St Thomas' Brampton and St Peter's Holymoorside, Chesterfield
Rector's Letter February 1992-January 1993
Our vision statement: Sharing the love of Jesus
Previous letters since 1980
The Rector's letter is printed in each edition of the
From the Curate
DO NOT FEAR, FOR I AM WITH YOU (Isaiah 41:10)
All of us are afraid of something. If we're honest we may even admit it. The fears maybe small enough to ignore most of the time, or so strong that they paralyse our thinking, trusting and loving.
We may be afraid of spiders, snakes, mice, dentists, the dark, the wind, flying, hospitals, injections, failure, loneliness - of almost anything. Many are afraid of death, although we may try to hide the fear beneath humour, like Woody Allen who said, "It's not that I'm afraid of death - I just don't want to be there when it happens!"
Our motto this year speaks to all those fears. God says, "Do not fear, for I am with you". The same assurance comes countless times in scripture. God wants continually to assure his people of his presence with them, and his loving care for them. We can be sure the promise applies to us too, for almost the last thing Jesus said was, "I am with you always, even to the end of the age".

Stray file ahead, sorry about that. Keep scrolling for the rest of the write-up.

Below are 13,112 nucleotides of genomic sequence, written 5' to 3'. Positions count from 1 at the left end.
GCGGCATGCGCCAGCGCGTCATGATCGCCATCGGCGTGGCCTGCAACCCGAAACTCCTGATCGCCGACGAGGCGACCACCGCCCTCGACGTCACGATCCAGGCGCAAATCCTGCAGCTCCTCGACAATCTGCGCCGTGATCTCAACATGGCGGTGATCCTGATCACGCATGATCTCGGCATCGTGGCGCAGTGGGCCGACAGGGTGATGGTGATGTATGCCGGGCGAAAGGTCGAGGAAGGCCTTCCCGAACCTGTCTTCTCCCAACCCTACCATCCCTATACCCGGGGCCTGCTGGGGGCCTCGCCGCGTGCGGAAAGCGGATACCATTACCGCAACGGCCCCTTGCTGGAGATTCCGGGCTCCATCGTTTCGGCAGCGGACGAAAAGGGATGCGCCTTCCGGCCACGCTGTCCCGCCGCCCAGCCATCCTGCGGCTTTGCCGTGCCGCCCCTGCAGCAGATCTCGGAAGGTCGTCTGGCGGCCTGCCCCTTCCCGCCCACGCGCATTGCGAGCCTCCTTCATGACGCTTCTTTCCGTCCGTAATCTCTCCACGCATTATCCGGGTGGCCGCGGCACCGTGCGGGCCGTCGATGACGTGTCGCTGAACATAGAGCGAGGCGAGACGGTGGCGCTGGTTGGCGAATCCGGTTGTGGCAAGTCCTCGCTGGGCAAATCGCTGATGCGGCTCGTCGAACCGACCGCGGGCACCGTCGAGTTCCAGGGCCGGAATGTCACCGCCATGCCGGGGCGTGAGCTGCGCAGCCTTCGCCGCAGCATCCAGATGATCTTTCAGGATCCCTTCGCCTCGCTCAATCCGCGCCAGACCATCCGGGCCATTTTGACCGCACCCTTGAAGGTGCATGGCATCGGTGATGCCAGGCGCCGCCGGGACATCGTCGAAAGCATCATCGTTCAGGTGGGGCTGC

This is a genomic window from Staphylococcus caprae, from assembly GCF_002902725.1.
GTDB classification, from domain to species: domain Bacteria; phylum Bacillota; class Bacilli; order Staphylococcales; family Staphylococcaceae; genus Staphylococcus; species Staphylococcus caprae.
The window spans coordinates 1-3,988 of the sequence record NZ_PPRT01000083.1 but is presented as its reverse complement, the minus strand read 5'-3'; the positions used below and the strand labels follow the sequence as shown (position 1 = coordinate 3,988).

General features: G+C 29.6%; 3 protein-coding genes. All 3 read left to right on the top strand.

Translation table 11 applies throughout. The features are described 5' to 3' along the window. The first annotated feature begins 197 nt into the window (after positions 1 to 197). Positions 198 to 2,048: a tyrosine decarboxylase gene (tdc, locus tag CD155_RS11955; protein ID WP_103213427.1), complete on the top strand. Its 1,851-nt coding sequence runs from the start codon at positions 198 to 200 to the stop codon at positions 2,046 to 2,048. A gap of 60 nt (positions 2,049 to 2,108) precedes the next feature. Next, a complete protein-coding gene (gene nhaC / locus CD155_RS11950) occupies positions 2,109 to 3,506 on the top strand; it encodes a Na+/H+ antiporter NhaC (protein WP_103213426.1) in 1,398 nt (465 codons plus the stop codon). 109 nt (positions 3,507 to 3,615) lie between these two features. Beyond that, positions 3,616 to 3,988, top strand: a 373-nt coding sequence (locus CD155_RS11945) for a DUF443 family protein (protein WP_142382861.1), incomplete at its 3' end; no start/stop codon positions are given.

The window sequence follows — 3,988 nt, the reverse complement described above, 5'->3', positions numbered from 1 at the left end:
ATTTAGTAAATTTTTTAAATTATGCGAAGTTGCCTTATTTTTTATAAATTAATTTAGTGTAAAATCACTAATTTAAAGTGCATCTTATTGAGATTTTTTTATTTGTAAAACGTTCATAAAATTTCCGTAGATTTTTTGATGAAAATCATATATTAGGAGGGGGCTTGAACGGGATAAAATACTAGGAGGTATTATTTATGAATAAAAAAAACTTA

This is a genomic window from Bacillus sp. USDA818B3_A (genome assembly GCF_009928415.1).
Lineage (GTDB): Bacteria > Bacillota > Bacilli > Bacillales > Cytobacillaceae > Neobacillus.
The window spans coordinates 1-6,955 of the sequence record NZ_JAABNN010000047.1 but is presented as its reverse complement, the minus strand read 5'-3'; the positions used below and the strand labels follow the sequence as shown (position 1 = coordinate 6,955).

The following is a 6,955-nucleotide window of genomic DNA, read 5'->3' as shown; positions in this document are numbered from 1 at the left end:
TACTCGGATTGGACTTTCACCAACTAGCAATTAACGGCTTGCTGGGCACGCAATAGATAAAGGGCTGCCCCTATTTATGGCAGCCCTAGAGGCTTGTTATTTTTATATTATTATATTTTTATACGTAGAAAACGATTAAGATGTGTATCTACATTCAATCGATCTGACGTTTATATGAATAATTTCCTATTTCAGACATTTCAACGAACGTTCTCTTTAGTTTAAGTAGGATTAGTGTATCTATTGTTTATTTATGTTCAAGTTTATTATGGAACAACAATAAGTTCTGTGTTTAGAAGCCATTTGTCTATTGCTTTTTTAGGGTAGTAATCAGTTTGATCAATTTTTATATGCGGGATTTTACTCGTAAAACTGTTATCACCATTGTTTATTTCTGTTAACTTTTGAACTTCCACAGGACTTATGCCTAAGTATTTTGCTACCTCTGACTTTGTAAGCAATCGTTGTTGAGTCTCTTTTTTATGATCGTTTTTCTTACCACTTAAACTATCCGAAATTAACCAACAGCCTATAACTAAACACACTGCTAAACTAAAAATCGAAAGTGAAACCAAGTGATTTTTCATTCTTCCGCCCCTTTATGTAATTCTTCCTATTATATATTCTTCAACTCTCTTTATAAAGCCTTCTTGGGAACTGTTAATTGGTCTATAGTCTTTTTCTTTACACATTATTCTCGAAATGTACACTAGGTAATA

As we learn to trust God with our fears and anxieties, we will come to the point where we can echo the words of Psalm 23 : "Even though I walk through the valley of the shadow of death, I will fear no evil, for you are with me."
So be honest with God about your fears. Tell him about them and then meditate on his wonderful promise to be with us, and on his great love for us. For perfect love casts out fear.
February 1992 edition
of the magazine
From the Rector
We talk freely about being not just a Church but a Church Family. We hold Family Services. Sometimes, people tell me there is a family "feel" about our Churches.
This is great for a lot of people. There are, however, those for whom it is unhelpful. Some find that the very mention of "family" is painful. Some keep away because they assume you are only welcome if you attend with your family Mum, Dad and children a most unfortunate misunderstanding.
Despite this, I want to encourage the continued use of the family concept. For a start, it is so much needed in a world crying out for loving, meaningful relationships. The very people who find it painful are those who stand to gain most from it. So, we welcome into the family, as warmly as we can, the disadvantaged, single, lonely, divorced, widowed......